Milos Teodosic was just 2-9 from the field, but knocked down two three-pointers and looked comfortable and effective running the team’s offense. Danilo Gallinarni shot just 3-13 from the field but looked healthy and spry, displaying the kind of mobility that is necessary to play the small forward position. His ability to act as a secondary playmaker wasn’t on full display, but there were moments where it was apparent that he could be a big help in generating open looks for his teammates. Lou Williams also looked good in his Clippers debut, scoring in a variety of ways off the bench and contributing six assists as well. Wesley Johnson continues to look confident and aggressive, a continuation from his preseason performances, and is starting to knock down the open shots his teammates are creating for him (which has been a problem for him in the past).

While the Clippers looked solid in their opening act without Paul, it should be noted that the Lakers are a young team overall and their defense has been a major problem for the last few seasons. While the Lakers have added some promising young talent over the offseason, like most young teams, they are going to struggle to slow down veteran teams with potent offenses. It would be a mistake to think the Clippers can replicate this sort of offensive performance every night, especially against the better defensive teams in the league. However, perhaps the most promising part of the Clippers’ season debut was the fact that they seemed to feed off of and embrace the gritty demeanor and style of play that Patrick Beverley brings to the court each and every night.

Last night’s game was the NBA debut for rookie point guard Lonzo Ball, who many predict will develop into a star player. Unfortunately for Ball, his opening night matchup came against Beverley, who earned a spot on the 2017 All-Defensive First Team. Beverley repeatedly guarded Ball past half court, pushed him around and did everything he could to throw him off of his game. He held Ball to three points, nine rebounds and four assists in 29 minutes of action.

Beverley, like every NBA player, has heard the hype and noise surrounding Ball and his future in the league (most of it from his outspoken father, LaVar).

“I just had to set the tone,” Beverley said. “I told him after the game that due to all the riffraff his dad brings, that he’s going to get a lot of people coming at him. I let him know that after the game. What a better way to start than spending 94 feet guarding him tonight — welcome the young guy to the NBA.”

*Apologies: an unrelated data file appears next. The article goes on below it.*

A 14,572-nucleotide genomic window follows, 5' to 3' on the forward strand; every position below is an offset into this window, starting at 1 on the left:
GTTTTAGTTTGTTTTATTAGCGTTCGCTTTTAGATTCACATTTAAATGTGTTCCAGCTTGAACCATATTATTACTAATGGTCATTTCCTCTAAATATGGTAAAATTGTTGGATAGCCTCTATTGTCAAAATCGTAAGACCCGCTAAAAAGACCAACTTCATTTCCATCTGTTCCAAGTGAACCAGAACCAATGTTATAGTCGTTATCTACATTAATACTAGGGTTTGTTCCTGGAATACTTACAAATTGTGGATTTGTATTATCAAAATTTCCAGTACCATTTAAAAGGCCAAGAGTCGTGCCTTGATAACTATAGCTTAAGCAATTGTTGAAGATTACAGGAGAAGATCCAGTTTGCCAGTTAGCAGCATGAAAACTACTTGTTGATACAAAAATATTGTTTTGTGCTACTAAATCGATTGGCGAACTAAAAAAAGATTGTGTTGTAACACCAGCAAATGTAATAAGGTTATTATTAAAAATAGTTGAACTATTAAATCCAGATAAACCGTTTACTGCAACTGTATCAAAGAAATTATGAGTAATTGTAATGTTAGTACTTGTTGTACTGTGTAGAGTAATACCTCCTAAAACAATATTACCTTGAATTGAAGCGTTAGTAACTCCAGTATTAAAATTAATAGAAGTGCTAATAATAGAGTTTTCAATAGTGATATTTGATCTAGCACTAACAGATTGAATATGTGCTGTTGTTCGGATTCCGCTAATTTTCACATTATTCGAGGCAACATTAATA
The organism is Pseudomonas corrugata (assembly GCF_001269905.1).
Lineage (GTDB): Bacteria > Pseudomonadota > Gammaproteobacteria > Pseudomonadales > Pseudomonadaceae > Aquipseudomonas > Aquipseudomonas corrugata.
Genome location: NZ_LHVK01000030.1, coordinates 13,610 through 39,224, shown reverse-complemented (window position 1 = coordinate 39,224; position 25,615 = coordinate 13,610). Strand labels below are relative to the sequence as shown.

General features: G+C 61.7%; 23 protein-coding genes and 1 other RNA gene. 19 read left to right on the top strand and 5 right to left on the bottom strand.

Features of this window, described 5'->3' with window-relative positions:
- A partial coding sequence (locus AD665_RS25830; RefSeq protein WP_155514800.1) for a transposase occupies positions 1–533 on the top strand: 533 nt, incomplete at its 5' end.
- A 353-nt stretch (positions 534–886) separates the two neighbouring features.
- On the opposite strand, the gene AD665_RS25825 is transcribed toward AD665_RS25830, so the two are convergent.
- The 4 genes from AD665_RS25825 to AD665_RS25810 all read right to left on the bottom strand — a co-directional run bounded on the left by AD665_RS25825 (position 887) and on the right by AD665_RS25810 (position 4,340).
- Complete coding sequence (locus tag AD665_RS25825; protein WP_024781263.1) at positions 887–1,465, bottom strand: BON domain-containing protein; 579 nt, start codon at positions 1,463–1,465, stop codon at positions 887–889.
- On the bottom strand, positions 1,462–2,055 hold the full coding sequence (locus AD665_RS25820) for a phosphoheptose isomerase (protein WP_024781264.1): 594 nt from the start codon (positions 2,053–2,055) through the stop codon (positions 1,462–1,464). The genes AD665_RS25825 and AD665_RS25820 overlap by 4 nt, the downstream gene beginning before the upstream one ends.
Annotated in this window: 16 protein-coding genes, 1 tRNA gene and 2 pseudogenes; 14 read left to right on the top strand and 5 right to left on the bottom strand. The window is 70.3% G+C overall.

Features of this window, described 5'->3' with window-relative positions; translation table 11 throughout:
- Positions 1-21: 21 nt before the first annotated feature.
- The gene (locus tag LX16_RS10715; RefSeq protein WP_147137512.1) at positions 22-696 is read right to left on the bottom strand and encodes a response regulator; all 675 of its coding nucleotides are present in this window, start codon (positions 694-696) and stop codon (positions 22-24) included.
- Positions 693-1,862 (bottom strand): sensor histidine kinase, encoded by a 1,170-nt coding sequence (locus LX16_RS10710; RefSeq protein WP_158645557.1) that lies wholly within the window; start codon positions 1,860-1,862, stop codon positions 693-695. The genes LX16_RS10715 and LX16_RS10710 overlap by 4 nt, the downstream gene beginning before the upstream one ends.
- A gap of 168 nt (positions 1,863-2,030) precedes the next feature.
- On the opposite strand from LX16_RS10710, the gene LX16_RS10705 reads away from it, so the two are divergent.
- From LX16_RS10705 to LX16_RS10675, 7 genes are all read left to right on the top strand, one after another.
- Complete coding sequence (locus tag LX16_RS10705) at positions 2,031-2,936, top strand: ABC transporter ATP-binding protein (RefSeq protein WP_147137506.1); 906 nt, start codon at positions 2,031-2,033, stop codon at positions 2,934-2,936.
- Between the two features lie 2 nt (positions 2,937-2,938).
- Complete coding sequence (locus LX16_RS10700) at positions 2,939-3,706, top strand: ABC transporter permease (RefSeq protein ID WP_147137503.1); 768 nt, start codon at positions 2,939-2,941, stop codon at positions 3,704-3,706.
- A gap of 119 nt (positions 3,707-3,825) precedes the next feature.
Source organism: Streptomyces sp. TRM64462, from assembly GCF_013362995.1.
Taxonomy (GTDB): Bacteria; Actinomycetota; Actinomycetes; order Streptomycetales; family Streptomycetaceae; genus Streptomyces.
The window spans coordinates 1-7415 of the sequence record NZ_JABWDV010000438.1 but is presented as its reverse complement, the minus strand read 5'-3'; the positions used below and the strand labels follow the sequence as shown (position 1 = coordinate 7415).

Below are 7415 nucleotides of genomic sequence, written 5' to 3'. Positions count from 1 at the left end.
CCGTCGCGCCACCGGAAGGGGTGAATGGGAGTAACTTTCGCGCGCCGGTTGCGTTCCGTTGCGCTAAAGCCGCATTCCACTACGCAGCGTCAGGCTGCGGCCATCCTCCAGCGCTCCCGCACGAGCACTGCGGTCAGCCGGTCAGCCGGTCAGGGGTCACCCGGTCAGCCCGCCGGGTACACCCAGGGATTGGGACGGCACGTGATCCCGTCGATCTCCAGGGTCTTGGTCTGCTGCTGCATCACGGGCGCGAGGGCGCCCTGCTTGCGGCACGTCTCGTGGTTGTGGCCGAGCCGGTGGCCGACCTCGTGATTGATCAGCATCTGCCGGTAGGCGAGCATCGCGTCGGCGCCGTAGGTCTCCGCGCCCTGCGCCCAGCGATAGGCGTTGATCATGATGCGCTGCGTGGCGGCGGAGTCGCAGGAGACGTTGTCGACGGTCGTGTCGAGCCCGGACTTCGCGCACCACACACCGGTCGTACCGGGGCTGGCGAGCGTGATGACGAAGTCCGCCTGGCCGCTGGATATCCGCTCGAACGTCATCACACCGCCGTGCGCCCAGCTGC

Beverley is one of the more aggressive defenders in the NBA and is known for trying to get under the skin of his opponents, so Lonzo may not face this level of intensity in every game. But based on Beverley’s comments, it’s clear that he expects other players around the league to defend Lonzo aggressively as well.

Snoop Dogg, the rapper and passionate Lakers fan, summed up the issue for Ball arguably better than anyone else has so far.

“His father put him in the lion’s den with pork chop drawers on,” said Snoop.

For his part, Lonzo complimented Beverley on his aggressive defense.

“[Beverley] plays hard. He knows his job. He does it very well,” said Ball. “He gets under people’s skin and plays defense and does what he can to help his team win.”

Beverley set the tone for the Clippers, who looked crisp and confident throughout the game. Griffin’s three-point shot looks like it could finally be a reliable part of his offensive arsenal. Jordan was very active on the glass, pulling down 24 rebounds (possibly inspired in part by his commitment to donate $100 per rebound this season to help the effort to rebuild his hometown of Houston after the damage inflicted by Hurricane Harvey). The rest of the supporting cast played with the sort of cohesion and confidence that takes at least a few weeks into the season to develop. Again, the Clippers’ performance could have stemmed primarily from the Lakers’ shaky defense, but it was encouraging to see the team play with such force and confidence in the absence of Paul.

The Western Conference is extremely talented and deep, so it’s unlikely that the Clippers will make it to the Western Conference Finals as Barkley predicted. However, challenging for a spot in the playoffs and perhaps even doing some damage once there seems to be in the realm of possibility. This is especially the case considering how much of an impact Beverley had Thursday night, both defensively and in setting the tone for the rest of his new teammates.

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Morris Bringing Leadership To Celtics

Marcus Morris chats with Basketball Insiders for a one-on-one exclusive.

Spencer Davies

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Returning just one starter from last year’s top-seeded team in the Eastern Conference, the Boston Celtics underwent wholesale changes this past offseason.

Gordon Hayward signed a super max contract. Danny Ainge pried Kyrie Irving away from the Cleveland Cavaliers in a blockbuster deal. Jayson Tatum was selected with the third overall pick in the NBA Draft.

In early July, though, there was an under-the-radar trade executed that hasn’t been mentioned much. Surprisingly, Celtics guard Avery Bradley was sent to the Detroit Pistons in exchange for Marcus Morris, a heady wing with size and versatility to add to a revamped core of players.

Bradley was a mainstay with the franchise for seven years and played a vital role as a part of Brad Stevens’ system, but Boston decided to move in a different direction. As for the man they got in return, he’s thrilled to be there.

“It makes me feel good,” Morris told Basketball Insiders of Ainge dealing one of his best former players for him. “It makes you feel wanted.

“This is my first time since I’ve been in the NBA I’ve been on a team with a bunch of guys that [are] All-Stars. With the maturity of the team being this high and having them high expectations on us, I’m excited to get the season going and see how far we can take this.”